A couple of weeks ago I got a rejection, or shall I say, yet another rejection. In a way, I feel like I’ve been living in a series of rejections, when the words and thoughts and ideas I put out into the universe seemingly come back as void.
When stay-at-home orders first began ten months ago, the mandate hit me smack in the face. Our boys went to school on a Friday, only to learn that they wouldn’t return for another three weeks, three months, nine months later; soon I entered the role of mother and teacher, of reading intervention specialist and technology coordinator for our humble abode.
As much as I dreamed of creating the next best masterpiece,* I couldn’t, I didn’t. Instead, my mind felt blank, the liminal space of the not knowing and of trudging through everyday unknowns more than I could handle.
By the time the boys finished school a couple of months later, coronavirus numbers seemed to have calmed a little bit as well. We opened up our tiny bubble to a few more friends and to seeing a handful of extended family members when it felt safe, when it didn’t feel like we’d be doing more harm than good. But it was also summer, and when summer rolls around, I become absorbed in summertime mode: I want to pick berries and go camping. I want to take road trips to the ocean and dip my toes in the cool waters of the Pacific. I want to garden in the backyard, and read books on blankets in the grass, and sit in front of the fire pit until 9 or 10, because I can, because it’s summer.
Although it had been months since I’d put pen to paper, I still talked a good talk, even though I wasn’t pitching or dreaming of ideas like I could have been doing.
Was I just not ready to write, or was I perhaps drinking of the lazy waters of summer a bit too much?
Of course, it was nothing of the sort. Perhaps like you, I was exhausted. I’d lived through the first wave of a global pandemic. I’d seen firsthand the effects of a deadly disease on my husband and my sons, on my neighbors and on the world around me. As much as I would have loved to have produced a bounty of world-changing words, again, I couldn’t, I didn’t.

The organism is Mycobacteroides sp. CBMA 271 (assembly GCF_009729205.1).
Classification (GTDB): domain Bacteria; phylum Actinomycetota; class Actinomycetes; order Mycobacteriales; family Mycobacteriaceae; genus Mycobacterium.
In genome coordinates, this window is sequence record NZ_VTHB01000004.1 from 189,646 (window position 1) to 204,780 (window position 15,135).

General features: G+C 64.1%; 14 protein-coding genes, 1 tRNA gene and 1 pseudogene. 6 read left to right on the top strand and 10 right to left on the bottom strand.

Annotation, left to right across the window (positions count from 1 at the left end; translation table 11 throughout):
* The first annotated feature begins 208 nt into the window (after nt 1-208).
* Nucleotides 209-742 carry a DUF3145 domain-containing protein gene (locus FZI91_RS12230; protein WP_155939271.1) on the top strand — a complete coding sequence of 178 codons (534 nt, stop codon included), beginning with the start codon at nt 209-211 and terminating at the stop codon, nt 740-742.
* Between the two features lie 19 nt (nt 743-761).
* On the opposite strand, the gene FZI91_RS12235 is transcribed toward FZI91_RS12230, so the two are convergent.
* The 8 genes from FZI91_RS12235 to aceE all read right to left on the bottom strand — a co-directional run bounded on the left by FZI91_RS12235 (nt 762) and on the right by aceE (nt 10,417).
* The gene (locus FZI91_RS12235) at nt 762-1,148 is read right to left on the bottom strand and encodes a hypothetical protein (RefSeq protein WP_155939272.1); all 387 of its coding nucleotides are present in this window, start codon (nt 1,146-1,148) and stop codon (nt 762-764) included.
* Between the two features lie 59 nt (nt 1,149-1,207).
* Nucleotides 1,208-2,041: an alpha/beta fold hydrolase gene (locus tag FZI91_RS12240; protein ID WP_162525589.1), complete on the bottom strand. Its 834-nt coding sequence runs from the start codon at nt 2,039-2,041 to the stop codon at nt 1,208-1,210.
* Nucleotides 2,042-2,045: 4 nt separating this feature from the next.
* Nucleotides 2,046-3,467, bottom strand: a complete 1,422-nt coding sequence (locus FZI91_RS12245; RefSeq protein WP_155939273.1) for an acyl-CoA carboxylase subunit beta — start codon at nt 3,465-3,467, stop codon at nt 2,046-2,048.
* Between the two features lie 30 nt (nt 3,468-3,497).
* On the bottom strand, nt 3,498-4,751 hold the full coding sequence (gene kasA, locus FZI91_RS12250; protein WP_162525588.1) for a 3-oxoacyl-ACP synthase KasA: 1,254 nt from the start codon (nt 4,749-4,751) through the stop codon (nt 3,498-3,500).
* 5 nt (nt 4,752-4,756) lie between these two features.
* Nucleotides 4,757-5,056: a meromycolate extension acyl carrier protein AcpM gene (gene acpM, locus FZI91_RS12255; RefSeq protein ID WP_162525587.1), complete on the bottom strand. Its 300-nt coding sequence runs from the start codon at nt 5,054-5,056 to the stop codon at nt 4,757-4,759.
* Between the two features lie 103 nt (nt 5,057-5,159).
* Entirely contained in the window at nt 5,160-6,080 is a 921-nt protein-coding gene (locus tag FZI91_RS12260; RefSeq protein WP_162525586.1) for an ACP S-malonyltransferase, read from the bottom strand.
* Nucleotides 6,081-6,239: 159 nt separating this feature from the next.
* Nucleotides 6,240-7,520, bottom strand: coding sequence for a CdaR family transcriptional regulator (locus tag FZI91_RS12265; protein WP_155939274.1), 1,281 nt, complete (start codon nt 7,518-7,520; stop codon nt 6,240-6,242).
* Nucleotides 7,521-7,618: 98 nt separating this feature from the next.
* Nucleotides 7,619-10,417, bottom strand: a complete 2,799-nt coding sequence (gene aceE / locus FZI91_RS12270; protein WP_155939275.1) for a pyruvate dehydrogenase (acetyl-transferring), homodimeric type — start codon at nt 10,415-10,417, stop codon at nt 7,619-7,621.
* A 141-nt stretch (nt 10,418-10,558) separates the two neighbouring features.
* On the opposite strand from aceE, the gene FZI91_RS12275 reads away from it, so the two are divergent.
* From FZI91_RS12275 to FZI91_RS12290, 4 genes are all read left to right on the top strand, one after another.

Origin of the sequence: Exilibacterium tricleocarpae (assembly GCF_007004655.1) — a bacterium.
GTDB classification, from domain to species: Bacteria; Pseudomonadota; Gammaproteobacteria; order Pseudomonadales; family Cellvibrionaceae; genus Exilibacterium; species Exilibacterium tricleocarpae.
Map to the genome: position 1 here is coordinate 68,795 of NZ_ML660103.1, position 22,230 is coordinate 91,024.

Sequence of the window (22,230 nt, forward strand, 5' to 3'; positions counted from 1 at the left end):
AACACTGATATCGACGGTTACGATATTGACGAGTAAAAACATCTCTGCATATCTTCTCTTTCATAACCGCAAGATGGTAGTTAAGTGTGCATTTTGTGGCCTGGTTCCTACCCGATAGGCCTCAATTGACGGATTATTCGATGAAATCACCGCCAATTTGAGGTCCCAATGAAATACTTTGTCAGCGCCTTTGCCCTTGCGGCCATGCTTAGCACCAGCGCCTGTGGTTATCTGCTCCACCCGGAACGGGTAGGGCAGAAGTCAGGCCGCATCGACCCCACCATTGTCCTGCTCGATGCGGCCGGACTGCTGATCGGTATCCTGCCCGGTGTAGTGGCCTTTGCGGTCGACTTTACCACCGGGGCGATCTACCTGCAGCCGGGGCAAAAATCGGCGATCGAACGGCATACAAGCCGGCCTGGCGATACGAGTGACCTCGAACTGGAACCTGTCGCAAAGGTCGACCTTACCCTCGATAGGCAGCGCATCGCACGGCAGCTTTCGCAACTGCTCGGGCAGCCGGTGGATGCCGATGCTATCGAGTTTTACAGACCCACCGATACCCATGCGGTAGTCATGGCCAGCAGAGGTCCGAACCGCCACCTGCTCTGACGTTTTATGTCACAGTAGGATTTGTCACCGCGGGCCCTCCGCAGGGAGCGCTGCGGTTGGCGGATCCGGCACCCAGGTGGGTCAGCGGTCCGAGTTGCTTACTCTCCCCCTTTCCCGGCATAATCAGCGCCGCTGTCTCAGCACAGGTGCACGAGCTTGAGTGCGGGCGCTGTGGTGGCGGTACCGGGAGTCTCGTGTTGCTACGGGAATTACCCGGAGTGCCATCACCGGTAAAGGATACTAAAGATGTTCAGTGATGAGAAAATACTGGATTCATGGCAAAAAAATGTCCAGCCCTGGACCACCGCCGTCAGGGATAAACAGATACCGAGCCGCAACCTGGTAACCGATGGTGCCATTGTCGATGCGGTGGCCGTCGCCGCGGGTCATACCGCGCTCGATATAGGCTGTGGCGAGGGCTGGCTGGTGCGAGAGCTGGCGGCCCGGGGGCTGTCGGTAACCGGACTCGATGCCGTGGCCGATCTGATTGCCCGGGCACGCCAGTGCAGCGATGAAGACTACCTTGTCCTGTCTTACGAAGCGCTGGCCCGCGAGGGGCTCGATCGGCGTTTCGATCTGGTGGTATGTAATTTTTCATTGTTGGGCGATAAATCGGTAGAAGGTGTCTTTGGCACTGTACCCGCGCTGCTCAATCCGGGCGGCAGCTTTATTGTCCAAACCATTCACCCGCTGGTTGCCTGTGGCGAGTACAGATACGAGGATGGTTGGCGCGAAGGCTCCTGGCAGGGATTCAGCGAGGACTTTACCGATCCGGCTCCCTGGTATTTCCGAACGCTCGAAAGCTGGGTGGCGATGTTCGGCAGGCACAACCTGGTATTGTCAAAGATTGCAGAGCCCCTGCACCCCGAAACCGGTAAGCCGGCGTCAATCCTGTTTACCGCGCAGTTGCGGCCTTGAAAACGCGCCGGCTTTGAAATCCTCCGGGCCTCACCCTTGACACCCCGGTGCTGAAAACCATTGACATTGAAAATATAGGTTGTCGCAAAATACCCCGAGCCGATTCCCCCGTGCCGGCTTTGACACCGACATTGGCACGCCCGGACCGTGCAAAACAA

I knew better, or at least I clung to such inklings of mercy.
I knew enough to give myself grace and to drink of the grace offered me. I knew enough to let myself rest and to partake of the rest freely given me. Whether or not I could put that into words, there was a deep knowing within me, a deep knowing that somehow knew it wasn’t yet time.
So, when the school year began in August, our boys also began to spend a couple hours a day away from us. It wasn’t perfect, but they would get time with a handful of their friends, learning and being together, combatting loneliness and the abnormality of this new normal together. Finally, that allowed me time and space to begin stringing my words together again.
Like a wooden beads on a piece of yarn, as I began to string my words together, I began to experiment with different forms. I began to explore new possibilities. And I began to shoot my words out into the ethos of the internet with every hope that this story just might be picked up.
As a freelance writer, I pitched weekly – because if that one pitch got picked up, well, then I needed to be free to write the whole piece.
But those weekly pitches didn’t get picked up.
So then I started pitching bi-weekly, because maybe it was the industry, or maybe editors were inundated with Really Good Ideas, or maybe I was just a day late and a dollar short.
Whatever the reason, sometimes I received nicely worded “thanks but no thanks” emails in reply, but most of the time I just heard silence on the other end of the line.
Silence, in this case, was the strongest and perhaps the politest form of saying no.
But then, my friend Gail’s words from her grandmother: “Rejection means you’re being heard.”
And then, my friend Tony’s reminder that “rejection is part of the story that builds our resilience to find our confidence in ourselves in God, in doing our work for the joy/satisfaction of it – and not in the reception or rejection of who we are and what we do.”
And finally, an old Franciscan prayer pasted into the notes section of my phone – a prayer, nonetheless that reminds me how small my rejections are in comparison with bigger rejections of reality of personhood and circumstance:
May god bless you with the gift of tears to shed with those who suffer from pain, rejection, starvation, or the loss of all that they cherish, so that you may reach out your hand to comfort them and transform their pain into joy.
Now, a handful of months into rhythms of putting my words and thoughts and ideas out into the internet and not always hearing the reply I want to hear in return, I think about the words my friends offered and I chew on the prayer one pastor gave to a handful of hungry misfits.
It isn’t always the response that I want, but it is the response that I am seen and I am loved, that I am not the totality of what another person or publication thinks of me.
Well, there you go, my friends. I’d love to hear your thoughts on rejection and the like. Also, this isn’t isn’t the first time I’ve written about rejection. Read this old post for more.
*Just in case you wonder whether a brilliant masterpiece can be created in the midst of a global pandemic, look no further than Zadie Smith’s Intimations (and yes, that link is a Bookshop affiliate link. Buy the book and support my work!)